Flexible workspace could be a useful weapon for British Land

The concept of a traditional property company launching a flexible workspace brand isn’t entirely new.Land Securities launched a serviced office brand called Landflex in the early 2000s offering flexible lease terms, as well as on-site services such as catering and business support. It didn’t last, not because it was a bad idea, but rather because it was “too far ahead of its time”, according to one veteran of the serviced office sector.Fast-forward to today and British Land is getting in on the act - with plans to launch a branded flexible workspace offer. Given the remarkable growth of the serviced office sector in recent years, it is surprising that it has taken so long for a traditional property company to resurrect Land Securities’ idea.That’s not to say the potential of the sector has gone unnoticed. Others have sought to capitalise in different ways. For example, Brockton Capital is looking to invest £100m to grow new entrant Fora over the coming years and Derwent London has a profit sharing agreement with The Office Group at its 2 Stephen Street scheme.

Cut out the middle man

However, there’s a lot to be said for British Land’s approach. Rather than letting space to a serviced office provider and watching them benefit from the growing demand for flexible space, it allows British Land to cut out the middle man.The company can expect to earn a rental premium and establish relationships with small companies that could turn into the big companies of tomorrow and become large, long-term tenants.Having its own brand also gives British Land the opportunity to control how the flexible space in one of its schemes fits in with the rest of the development in a way that would be impossible with a third-party operator.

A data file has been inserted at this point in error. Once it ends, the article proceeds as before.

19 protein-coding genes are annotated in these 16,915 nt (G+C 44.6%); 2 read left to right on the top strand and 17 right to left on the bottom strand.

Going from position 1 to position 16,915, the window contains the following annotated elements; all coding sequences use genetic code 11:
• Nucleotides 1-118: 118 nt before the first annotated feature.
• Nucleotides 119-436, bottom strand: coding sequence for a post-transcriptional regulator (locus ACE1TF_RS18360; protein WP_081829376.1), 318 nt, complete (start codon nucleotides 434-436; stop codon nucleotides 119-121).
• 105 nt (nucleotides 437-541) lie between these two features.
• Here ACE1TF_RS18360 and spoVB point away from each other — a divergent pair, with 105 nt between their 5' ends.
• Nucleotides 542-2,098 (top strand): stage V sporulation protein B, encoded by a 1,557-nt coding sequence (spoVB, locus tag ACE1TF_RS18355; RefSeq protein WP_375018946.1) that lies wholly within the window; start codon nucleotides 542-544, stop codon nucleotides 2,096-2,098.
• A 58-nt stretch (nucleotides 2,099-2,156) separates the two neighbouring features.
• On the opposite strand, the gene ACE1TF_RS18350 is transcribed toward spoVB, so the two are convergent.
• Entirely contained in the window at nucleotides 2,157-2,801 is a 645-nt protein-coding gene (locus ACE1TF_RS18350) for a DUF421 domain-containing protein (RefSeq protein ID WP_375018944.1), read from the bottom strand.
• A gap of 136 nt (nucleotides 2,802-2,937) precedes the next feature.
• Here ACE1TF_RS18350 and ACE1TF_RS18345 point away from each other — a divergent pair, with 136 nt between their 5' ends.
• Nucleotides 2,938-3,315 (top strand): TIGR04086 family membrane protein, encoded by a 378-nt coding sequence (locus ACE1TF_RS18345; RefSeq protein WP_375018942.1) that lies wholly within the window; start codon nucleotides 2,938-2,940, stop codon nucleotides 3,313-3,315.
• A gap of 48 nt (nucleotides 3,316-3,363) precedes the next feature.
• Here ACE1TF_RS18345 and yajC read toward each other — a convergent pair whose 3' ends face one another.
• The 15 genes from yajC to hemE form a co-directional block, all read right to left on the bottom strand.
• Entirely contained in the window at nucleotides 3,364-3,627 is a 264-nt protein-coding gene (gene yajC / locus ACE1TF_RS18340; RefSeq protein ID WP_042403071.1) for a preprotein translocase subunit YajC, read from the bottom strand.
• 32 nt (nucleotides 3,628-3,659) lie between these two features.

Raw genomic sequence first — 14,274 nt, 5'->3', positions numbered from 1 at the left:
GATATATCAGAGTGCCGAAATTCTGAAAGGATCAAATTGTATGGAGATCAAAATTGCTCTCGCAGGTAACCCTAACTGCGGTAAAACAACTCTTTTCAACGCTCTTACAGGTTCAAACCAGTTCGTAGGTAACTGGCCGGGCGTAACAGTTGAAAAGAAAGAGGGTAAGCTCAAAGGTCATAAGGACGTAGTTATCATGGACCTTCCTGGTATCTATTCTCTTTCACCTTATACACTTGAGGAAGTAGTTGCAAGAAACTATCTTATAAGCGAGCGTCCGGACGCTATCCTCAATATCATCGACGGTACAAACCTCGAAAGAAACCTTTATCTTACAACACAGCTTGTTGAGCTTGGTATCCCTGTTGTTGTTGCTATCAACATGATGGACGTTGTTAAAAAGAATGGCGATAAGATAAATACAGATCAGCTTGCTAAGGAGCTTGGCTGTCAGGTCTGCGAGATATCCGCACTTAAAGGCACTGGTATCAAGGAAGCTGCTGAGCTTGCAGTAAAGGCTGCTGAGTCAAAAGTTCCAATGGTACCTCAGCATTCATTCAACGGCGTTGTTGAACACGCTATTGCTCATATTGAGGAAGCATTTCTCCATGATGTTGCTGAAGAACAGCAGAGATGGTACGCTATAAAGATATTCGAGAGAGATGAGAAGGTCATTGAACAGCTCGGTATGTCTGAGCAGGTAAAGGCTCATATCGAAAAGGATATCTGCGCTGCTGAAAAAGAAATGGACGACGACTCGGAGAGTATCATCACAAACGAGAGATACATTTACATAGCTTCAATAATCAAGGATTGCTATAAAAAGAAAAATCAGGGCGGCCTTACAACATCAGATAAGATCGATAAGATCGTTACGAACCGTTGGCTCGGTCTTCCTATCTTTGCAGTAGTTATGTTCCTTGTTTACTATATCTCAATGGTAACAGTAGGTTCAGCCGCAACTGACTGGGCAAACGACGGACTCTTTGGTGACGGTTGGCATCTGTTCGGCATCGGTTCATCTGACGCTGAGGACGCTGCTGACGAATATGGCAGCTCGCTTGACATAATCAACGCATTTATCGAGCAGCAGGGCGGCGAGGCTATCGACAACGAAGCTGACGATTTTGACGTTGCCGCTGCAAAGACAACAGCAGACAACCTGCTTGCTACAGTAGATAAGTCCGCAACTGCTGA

Furthermore, with the outlook for the occupier market in the London office market looking increasingly uncertain, the timing of the launch could turn out to be fortuitous. There are already signs of weakness in the London market, particularly the City, where CBRE recently estimated that typical rent-free periods stood at 21 to 24 months in the first quarter.It looks likely that the market will swing further in favour of tenants as the year progresses. Deloitte Real Estate is forecasting that more London office development will complete this year than at any time since 2003. Much of this new space is pre-let, but even so, it’s hard to see vacancy rates doing anything but rise.This week’s announcement from JP Morgan of its purchase of an office building at Dublin’s Capital Dock campus with room for 1,000 staff - 500 more than it currently has in the Irish capital - is also a reminder that Brexit remains a threat.

The US bank awkwardly managed to avoid the B-word, saying instead that the “new building gives us room to grow and some flexibility within the European Union”.If tenant demand does take a dive, British Land’s flexible workspace brand could prove a useful weapon in its armoury in the battle to attract occupiers - and something others might seek to emulate. However, getting the execution right is all important. British Land will be competing with specialists who have been in the market for years. That will be no easy task.